Professor Charles Walker, head of Huri Te Ao The School of Future Environments, has reflected on the challenge of educating for imagined futures in light of the COVID-19 pandemic and New Zealand’s own experience of lock down.
“Huri Te Ao, AUT’s new School of Future Environments, exemplifies the university’s strategic commitment to developing these novel constellations of knowledge and modes of learning. ‘Huri te Ao’ means ‘change the world’ – a more proactive take on AUT’s earlier ‘University for the Changing World’ tagline. The public launch of Huri te Ao was scheduled for April, at Auckland Art Gallery, to coincide with the opening of Civilisation, Photography, Now. Ironically, the cancellation due to COVID-19 might also be taken as sign of the necessity and urgency for such a programme.”
Auckland Art Gallery has reopened with Civilisation, Photography, Now one of several exhibitions alongside the regular collection.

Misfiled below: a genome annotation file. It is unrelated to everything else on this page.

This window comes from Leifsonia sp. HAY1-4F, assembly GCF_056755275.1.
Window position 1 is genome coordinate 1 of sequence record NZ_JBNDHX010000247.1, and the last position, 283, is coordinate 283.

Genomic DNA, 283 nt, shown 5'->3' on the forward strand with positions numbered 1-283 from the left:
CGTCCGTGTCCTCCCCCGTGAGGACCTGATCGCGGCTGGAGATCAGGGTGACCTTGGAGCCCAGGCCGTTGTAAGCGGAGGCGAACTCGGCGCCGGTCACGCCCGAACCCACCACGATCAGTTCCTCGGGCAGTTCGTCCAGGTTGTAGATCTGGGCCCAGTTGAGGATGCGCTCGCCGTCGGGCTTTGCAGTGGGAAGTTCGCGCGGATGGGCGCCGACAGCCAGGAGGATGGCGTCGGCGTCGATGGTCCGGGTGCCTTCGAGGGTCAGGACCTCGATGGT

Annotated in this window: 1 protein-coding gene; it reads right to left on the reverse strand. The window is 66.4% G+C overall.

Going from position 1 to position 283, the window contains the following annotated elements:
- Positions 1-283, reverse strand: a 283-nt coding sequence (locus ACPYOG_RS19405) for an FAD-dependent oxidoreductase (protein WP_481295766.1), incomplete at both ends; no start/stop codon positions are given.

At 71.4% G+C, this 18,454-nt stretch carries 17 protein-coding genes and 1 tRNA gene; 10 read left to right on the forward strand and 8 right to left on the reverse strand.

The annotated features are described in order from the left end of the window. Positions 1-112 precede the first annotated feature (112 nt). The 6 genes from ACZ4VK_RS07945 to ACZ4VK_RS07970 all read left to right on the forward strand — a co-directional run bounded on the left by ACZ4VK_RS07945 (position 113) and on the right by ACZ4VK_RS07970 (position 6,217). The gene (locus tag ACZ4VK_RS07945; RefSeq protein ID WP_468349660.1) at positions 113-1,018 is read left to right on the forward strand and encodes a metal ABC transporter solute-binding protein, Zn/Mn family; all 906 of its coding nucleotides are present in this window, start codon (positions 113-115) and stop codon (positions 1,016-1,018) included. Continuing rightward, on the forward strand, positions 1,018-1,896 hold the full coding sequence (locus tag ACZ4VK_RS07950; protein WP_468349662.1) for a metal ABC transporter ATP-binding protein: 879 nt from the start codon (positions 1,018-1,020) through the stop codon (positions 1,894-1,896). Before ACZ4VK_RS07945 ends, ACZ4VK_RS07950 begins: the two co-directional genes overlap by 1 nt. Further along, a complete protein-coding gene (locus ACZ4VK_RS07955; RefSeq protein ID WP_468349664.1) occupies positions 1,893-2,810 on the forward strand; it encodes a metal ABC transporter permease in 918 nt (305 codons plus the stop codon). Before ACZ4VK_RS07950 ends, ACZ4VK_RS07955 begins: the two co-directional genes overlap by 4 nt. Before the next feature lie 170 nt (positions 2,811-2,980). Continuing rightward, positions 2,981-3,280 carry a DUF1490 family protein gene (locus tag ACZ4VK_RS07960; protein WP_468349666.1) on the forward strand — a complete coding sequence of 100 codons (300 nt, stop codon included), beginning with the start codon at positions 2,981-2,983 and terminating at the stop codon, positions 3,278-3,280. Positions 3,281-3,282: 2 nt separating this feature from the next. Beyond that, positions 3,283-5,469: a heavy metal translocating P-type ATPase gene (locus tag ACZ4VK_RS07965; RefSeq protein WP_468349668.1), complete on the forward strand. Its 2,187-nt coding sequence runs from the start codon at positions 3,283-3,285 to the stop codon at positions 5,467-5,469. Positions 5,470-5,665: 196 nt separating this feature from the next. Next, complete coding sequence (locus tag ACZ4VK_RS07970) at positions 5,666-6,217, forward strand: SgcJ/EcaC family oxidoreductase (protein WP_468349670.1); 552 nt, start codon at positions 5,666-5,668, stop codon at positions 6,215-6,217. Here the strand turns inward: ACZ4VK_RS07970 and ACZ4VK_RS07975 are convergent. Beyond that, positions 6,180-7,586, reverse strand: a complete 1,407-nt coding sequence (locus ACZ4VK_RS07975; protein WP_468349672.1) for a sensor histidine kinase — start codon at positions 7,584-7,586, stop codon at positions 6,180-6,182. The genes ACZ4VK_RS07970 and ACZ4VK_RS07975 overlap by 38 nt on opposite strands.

Professor Walker says as the environmental challenges of the 21st century grow more complex and more urgent, it becomes incumbent on universities to foster imagination, strategic thinking, research agendas and infrastructures at a scale that supports graduates to be creative and effective agents of environmental change.
“What the School of Future Environments shares with Civilisation, Photography, Now is a focus on the bigger pictures of how we live. Each sets out to frame new ways of looking at collective endeavours and evolving themes which cut across the jealously guarded borders of academic specialisation or individual authorship. If Civilisation, Photography, Now reflects how we live collectively now, then Huri te Ao was set up to explore how we might live together, differently, in the future.